Most states impose liability on parents for intentional actions by minor children that cause injuries or damage. In some states, parents also may bear liability for accidents caused by minor children, who are generally defined as children under 18. The idea is that victims have no other recourse for compensation, since children lack their own financial resources, and people who are injured through no fault of their own should not need to pay the resulting costs. Also, society expects parents to supervise their children to a reasonable extent so that they do not cause harm.
Limits on Parental Liability and Damages Caps
Each state has its own definition for the scope of parental responsibility in situations in which a child acts carelessly rather than intentionally. These usually relate to the context in which the behavior occurred. California imposes liability for a child’s negligence only in the context of car accidents, and only when the child had permission from the parents to use the car. By contrast, Illinois imposes liability for a child’s negligence when this causes damage to a religious structure. In New Jersey, parents can be held responsible only if a child causes damage to school property or certain types of public property.
Some states impose limits on the amount of damages that a victim can obtain from a parent who is being held liable for their child’s actions. For example, California limits damages for medical expenses to $25,000 in this situation and also imposes a limit for property damage. Illinois limits exposure to $20,000 in total for any single incident, and New Jersey imposes a damages cap of $5,000. At the opposite end of the spectrum, Louisiana does not impose any damages cap. If you are a parent and are concerned about getting sued because of an accident caused by your child, you should research your state’s law to assess the scope of your liability. This may determine whether it is worthwhile to hire a lawyer to represent you.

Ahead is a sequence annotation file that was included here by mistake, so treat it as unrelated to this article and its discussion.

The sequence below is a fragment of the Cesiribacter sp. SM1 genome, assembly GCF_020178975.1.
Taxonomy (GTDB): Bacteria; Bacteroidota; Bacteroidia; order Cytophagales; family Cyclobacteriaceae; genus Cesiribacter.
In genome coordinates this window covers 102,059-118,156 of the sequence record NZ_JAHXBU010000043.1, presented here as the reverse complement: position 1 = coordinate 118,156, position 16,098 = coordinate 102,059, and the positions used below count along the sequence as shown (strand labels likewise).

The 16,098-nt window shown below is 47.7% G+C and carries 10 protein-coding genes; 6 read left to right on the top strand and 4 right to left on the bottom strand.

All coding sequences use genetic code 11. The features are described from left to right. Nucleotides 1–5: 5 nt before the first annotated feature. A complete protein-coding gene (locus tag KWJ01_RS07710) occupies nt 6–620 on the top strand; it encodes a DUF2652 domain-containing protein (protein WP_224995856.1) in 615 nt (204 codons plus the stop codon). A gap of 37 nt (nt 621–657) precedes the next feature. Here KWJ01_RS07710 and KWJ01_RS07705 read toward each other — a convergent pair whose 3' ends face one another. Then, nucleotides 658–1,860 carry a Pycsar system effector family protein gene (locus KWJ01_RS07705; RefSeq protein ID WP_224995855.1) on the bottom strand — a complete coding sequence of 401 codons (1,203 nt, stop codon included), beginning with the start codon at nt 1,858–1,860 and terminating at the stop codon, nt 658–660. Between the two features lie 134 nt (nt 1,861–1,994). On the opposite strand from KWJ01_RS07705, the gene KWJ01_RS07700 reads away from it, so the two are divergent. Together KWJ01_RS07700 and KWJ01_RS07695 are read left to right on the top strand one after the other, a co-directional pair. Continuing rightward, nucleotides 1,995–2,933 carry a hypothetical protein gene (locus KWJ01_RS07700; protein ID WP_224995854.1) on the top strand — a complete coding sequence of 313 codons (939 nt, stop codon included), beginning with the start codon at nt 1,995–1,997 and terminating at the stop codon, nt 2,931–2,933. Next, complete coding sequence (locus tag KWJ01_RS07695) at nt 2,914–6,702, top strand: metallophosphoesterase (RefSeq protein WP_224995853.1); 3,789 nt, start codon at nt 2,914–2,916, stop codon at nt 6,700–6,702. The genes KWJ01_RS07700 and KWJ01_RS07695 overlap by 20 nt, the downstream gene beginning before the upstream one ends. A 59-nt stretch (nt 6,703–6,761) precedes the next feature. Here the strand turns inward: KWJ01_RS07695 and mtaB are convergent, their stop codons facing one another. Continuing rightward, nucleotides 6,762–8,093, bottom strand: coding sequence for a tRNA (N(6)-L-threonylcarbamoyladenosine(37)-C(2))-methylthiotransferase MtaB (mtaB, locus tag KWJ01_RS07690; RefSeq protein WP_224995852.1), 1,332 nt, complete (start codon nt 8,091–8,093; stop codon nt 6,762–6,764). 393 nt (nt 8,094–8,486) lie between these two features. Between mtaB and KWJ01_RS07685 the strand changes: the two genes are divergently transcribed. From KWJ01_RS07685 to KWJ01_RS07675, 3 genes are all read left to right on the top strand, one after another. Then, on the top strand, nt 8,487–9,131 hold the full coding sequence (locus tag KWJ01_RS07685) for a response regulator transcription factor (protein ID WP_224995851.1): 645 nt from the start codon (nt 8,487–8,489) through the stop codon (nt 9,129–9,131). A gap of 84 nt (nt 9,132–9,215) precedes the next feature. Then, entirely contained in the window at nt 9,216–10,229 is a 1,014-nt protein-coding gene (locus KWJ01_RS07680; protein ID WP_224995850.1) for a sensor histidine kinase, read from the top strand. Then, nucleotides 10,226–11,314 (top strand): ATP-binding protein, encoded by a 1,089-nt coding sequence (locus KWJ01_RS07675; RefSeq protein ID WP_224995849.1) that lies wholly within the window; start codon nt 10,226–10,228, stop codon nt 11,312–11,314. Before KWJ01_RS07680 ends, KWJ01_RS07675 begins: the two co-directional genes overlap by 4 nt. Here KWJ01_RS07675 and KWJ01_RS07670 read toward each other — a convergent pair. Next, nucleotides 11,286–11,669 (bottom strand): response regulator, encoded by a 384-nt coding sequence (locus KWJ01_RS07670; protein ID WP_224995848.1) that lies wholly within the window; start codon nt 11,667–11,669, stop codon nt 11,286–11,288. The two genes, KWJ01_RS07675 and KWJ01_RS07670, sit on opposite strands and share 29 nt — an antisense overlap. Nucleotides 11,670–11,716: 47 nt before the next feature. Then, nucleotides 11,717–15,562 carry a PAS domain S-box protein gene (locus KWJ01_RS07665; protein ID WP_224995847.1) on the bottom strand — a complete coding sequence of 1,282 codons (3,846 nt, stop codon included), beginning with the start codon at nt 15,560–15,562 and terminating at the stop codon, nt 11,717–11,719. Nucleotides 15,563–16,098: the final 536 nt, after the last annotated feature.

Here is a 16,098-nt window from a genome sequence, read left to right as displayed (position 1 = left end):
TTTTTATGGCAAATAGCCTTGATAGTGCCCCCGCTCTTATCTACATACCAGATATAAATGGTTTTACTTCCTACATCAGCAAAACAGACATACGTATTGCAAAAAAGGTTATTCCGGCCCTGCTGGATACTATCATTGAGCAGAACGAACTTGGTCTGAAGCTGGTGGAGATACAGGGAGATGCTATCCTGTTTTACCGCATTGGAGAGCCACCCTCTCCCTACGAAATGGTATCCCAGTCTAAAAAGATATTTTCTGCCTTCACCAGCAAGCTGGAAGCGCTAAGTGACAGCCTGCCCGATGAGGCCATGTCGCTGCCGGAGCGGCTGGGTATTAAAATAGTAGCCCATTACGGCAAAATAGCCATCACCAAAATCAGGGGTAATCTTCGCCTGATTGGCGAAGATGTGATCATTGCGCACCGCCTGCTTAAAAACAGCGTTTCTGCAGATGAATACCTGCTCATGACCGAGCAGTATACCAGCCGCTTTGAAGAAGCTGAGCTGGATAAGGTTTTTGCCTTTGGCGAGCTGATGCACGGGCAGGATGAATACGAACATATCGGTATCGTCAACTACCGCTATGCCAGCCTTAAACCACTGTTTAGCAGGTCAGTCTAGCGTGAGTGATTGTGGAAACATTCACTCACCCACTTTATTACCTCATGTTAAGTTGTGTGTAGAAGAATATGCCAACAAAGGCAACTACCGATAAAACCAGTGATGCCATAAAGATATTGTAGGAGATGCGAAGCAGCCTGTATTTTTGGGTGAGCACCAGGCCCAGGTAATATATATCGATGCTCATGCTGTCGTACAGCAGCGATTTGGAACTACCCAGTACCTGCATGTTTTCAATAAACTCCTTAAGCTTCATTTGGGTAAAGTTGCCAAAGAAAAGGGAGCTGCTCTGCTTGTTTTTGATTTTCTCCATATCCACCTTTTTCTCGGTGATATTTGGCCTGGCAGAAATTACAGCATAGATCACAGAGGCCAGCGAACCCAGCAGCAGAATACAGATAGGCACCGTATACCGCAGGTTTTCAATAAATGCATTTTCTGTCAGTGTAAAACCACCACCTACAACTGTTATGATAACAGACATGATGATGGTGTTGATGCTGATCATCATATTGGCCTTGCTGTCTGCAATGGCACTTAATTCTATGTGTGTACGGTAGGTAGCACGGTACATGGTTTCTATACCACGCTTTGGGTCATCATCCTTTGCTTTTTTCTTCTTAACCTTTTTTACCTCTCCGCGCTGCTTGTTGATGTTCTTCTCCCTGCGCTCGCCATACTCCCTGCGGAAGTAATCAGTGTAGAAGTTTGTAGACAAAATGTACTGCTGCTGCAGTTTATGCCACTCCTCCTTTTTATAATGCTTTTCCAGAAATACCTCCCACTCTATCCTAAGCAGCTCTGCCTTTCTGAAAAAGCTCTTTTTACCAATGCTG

Car Accidents Caused by Children
Teenagers cause a disproportionate number of car accidents compared to other age groups. This results in part from their lack of experience behind the wheel and in part from their lesser ability to appreciate the risks of driving. For example, teens are especially prone to texting or talking on the phone while driving.
Some states impose general parental liability for car accidents caused by children under the age of 18. These states require a parent to pay damages to a victim for any injuries or property damage caused by the child. The situation becomes more complex in states that have passed sponsorship laws. If a child under 18 needs a sponsor to get a driver’s license, these states make the sponsor liable for an accident, even if the sponsor is not a parent. While the sponsor is often a parent, they may also be another family member or even an employer. The sponsor will need to pay damages for any careless conduct or intentional wrongdoing by the child while driving, regardless of whether the sponsor owned the vehicle or had any control over the child at the time.